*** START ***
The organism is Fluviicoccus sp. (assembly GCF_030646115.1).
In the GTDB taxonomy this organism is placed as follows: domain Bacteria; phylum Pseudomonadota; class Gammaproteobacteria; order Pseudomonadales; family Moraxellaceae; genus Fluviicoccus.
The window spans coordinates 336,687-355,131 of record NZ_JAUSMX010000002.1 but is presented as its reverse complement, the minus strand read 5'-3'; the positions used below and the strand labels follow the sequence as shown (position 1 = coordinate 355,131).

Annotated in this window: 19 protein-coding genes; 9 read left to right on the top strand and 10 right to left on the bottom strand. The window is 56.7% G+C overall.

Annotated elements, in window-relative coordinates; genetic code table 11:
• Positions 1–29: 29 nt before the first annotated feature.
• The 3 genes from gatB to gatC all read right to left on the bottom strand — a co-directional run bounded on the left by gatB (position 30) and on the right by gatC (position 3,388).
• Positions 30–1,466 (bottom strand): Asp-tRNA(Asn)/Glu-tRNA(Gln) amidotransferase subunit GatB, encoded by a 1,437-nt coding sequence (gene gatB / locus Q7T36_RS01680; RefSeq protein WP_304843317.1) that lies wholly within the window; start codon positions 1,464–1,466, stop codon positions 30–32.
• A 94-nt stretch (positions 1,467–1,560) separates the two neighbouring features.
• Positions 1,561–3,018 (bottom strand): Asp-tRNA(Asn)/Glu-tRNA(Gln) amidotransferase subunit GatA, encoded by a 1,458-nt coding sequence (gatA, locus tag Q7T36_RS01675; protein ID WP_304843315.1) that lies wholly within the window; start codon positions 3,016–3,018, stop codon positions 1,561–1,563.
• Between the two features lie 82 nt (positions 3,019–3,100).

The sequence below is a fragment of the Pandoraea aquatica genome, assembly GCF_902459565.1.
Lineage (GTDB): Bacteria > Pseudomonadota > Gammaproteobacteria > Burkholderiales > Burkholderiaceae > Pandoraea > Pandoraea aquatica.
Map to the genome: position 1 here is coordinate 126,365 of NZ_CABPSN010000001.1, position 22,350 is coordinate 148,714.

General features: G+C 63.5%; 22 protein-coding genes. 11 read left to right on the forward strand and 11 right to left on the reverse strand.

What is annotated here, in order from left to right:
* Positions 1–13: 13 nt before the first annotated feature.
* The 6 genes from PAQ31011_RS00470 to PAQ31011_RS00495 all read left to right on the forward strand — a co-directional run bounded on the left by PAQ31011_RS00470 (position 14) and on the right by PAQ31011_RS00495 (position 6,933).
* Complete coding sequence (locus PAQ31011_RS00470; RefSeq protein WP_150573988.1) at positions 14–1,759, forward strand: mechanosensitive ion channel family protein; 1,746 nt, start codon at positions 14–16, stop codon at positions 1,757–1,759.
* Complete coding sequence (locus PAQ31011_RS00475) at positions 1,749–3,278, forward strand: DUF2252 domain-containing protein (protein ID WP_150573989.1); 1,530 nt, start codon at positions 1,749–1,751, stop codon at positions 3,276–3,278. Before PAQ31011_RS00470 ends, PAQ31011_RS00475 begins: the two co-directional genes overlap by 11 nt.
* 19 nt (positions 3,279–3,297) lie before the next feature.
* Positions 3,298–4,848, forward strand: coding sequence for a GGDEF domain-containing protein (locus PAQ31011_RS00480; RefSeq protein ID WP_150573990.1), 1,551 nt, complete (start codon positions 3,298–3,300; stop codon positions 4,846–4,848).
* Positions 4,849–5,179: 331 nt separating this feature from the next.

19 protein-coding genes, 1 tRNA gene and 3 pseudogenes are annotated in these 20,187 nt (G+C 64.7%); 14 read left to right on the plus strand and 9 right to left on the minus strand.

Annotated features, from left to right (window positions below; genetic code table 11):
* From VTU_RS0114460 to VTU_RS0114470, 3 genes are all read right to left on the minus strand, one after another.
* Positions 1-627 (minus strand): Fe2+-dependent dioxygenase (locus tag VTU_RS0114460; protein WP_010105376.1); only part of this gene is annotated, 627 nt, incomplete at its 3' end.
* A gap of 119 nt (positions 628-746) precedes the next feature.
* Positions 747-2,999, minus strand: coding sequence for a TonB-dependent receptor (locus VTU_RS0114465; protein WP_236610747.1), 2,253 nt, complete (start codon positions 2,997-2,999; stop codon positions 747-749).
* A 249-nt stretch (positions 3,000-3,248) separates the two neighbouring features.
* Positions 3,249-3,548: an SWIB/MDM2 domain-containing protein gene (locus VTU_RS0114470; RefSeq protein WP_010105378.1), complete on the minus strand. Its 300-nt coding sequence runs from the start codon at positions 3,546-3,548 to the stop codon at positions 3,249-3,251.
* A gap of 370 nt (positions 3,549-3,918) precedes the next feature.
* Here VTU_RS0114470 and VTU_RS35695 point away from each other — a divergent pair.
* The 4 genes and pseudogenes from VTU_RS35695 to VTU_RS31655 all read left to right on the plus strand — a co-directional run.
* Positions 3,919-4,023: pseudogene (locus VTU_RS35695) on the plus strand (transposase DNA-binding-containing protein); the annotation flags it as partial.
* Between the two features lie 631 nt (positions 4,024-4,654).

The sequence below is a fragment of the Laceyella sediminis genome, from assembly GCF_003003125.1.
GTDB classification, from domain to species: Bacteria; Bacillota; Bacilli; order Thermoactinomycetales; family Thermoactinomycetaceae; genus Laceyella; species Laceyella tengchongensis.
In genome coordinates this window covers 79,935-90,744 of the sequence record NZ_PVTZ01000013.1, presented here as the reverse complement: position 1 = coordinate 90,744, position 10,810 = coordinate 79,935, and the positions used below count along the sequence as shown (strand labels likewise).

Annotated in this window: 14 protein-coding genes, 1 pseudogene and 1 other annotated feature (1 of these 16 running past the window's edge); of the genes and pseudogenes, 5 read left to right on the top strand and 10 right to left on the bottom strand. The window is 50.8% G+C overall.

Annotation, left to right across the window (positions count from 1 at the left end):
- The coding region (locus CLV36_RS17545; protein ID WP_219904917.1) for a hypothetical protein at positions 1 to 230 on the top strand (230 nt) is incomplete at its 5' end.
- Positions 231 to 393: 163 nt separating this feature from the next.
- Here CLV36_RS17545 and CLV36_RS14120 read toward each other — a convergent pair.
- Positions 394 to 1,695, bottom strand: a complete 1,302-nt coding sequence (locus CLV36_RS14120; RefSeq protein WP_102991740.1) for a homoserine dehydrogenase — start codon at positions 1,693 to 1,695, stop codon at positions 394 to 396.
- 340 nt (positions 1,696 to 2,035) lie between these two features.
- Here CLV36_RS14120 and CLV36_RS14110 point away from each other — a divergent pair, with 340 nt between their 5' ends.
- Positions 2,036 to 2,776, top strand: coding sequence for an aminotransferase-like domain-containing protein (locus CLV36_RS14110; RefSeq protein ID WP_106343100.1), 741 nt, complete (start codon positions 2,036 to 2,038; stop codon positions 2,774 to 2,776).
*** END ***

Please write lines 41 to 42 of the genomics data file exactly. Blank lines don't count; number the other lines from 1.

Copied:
Annotation, left to right across the window (positions count from 1 at the left end):
- The coding region (locus CLV36_RS17545; protein ID WP_219904917.1) for a hypothetical protein at positions 1 to 230 on the top strand (230 nt) is incomplete at its 5' end.